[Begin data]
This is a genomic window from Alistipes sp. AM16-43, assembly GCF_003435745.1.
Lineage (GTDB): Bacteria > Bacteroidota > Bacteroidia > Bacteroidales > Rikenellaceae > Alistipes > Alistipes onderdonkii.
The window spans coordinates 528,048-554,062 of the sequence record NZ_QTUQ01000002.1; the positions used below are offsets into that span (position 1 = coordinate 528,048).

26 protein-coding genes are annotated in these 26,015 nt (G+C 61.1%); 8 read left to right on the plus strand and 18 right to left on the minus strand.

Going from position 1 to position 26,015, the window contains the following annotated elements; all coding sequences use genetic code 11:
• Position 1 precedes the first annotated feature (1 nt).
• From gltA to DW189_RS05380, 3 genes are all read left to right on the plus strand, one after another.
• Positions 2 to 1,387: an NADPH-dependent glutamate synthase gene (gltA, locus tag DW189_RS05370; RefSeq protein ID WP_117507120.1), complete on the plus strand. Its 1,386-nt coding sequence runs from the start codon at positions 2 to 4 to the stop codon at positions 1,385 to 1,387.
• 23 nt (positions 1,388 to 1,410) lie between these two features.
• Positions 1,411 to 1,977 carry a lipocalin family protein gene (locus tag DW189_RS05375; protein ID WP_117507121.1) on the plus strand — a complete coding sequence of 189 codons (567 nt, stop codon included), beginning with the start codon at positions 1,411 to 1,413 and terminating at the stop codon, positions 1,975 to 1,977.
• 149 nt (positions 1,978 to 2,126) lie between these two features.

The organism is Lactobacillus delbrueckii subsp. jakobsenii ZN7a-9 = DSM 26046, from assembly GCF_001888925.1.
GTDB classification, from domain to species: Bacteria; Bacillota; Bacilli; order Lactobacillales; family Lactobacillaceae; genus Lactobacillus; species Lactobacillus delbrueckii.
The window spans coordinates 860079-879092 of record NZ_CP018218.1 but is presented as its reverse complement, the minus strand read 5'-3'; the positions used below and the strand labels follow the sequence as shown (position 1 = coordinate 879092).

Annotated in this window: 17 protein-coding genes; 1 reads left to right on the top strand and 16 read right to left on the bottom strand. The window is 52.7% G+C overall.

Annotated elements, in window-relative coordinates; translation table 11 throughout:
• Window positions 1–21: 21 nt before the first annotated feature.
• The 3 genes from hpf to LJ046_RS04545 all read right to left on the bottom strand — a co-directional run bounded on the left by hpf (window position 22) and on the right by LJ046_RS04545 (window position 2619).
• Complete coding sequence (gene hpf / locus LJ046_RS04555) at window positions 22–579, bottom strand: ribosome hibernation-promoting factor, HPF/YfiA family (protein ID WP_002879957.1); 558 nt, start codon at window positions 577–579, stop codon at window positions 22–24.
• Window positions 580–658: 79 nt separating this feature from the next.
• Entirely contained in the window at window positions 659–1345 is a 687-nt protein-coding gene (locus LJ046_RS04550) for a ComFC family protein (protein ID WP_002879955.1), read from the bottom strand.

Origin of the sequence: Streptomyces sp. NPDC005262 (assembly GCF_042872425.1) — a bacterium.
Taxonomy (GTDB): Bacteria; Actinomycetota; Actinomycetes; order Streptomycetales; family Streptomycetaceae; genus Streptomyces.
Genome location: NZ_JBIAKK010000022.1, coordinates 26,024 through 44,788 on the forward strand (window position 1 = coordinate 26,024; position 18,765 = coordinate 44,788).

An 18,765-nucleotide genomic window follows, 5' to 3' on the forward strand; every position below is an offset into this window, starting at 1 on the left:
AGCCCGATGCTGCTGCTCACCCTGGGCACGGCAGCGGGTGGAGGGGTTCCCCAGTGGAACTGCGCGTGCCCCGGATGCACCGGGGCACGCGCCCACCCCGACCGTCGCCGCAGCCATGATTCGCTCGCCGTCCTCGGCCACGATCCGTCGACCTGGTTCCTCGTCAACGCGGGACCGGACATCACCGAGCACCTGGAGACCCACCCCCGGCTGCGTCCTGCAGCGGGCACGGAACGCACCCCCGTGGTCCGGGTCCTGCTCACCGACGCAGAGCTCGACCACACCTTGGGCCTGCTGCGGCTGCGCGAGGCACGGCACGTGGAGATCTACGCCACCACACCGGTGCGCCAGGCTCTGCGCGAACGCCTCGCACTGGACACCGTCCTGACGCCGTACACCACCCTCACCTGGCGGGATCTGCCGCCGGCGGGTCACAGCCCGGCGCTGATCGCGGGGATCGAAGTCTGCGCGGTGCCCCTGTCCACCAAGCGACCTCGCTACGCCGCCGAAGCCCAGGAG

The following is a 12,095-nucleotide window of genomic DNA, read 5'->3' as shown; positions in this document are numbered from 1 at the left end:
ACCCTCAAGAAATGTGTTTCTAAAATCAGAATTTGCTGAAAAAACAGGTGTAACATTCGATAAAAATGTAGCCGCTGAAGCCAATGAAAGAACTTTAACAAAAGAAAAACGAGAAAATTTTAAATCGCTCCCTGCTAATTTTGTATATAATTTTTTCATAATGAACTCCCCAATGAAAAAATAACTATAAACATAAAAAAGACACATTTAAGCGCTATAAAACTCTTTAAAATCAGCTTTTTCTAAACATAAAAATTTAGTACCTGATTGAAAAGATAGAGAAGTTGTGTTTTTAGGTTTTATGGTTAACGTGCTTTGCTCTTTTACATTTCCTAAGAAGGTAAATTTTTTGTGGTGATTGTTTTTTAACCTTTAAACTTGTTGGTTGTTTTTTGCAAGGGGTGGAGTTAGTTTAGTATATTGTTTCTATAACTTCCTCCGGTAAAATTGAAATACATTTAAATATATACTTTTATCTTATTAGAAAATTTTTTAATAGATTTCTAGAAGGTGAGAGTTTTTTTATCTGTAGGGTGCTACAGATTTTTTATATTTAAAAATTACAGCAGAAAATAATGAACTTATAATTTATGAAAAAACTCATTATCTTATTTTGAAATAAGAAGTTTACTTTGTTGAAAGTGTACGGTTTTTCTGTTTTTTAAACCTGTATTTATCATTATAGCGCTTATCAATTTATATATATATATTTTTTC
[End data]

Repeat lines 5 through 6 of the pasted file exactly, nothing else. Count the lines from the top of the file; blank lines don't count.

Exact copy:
Going from position 1 to position 26,015, the window contains the following annotated elements; all coding sequences use genetic code 11:
• Position 1 precedes the first annotated feature (1 nt).